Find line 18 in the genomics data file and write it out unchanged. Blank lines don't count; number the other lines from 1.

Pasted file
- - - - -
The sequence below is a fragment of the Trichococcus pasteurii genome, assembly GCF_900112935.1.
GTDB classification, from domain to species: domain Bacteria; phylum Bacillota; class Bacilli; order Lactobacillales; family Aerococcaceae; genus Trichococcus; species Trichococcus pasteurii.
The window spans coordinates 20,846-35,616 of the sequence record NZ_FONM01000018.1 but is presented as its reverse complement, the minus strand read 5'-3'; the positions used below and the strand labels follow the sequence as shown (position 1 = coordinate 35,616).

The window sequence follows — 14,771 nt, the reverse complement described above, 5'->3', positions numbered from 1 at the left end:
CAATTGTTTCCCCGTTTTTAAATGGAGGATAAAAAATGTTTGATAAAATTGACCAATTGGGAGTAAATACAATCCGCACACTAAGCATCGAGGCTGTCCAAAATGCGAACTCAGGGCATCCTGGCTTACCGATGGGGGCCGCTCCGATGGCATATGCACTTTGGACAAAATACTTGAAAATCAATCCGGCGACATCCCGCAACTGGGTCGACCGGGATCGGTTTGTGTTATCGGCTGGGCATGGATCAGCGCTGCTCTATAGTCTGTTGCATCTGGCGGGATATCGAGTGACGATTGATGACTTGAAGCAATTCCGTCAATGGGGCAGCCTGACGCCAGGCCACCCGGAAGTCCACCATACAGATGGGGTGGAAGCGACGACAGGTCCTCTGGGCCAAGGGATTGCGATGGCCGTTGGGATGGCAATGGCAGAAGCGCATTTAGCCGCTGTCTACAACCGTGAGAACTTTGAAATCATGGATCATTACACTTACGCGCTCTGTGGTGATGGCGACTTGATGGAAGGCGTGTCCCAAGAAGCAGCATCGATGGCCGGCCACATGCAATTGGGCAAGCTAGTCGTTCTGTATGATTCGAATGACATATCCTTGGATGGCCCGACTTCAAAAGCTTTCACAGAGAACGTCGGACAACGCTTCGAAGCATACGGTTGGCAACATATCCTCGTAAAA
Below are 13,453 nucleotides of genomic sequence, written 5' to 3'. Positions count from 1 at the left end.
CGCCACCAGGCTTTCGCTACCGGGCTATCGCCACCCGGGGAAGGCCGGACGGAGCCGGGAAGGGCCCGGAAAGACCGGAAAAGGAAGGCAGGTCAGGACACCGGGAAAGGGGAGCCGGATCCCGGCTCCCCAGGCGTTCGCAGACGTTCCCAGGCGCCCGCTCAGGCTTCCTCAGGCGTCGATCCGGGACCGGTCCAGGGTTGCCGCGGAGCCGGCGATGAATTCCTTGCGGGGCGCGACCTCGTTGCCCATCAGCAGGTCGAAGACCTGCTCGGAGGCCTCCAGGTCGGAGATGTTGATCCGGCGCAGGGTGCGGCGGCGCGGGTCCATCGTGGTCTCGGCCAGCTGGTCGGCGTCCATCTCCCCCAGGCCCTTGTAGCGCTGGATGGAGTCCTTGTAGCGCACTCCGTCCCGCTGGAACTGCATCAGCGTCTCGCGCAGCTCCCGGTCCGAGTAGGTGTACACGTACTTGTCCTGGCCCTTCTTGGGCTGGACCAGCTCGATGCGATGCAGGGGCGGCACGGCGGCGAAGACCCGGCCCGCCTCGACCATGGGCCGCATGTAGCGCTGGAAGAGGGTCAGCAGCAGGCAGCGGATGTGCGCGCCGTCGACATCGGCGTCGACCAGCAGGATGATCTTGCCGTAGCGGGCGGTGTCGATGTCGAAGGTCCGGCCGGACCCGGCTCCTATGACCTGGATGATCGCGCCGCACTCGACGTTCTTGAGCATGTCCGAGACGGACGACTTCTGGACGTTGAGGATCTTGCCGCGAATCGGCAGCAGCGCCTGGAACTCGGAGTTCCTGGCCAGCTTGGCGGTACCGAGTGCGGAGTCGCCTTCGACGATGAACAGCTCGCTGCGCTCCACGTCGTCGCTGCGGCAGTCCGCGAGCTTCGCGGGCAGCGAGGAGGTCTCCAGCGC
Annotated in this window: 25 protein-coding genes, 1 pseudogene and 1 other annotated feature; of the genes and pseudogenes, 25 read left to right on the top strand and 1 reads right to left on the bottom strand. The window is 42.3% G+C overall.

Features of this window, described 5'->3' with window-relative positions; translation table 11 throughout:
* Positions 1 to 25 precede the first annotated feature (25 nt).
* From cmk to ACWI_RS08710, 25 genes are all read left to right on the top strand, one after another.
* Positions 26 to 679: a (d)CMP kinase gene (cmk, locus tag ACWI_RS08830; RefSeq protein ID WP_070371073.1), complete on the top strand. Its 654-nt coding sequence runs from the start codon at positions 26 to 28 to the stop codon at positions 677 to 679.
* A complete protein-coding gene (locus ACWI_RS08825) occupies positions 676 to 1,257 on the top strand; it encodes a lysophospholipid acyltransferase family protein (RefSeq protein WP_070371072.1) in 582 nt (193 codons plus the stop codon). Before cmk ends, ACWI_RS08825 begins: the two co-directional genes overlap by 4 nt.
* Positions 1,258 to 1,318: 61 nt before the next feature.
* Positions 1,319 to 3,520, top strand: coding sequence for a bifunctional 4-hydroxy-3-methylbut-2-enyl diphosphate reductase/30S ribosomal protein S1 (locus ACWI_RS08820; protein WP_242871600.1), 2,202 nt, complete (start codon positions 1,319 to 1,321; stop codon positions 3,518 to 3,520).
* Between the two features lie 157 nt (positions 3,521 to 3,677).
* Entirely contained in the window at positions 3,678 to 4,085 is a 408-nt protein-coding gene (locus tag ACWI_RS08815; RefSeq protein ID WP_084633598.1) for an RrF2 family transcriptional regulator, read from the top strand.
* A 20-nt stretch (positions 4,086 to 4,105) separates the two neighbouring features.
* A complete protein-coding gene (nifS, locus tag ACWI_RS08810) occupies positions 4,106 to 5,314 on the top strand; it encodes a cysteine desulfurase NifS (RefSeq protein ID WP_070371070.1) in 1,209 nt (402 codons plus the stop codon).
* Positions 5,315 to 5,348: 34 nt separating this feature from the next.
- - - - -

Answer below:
* A 20-nt stretch (positions 4,086 to 4,105) separates the two neighbouring features.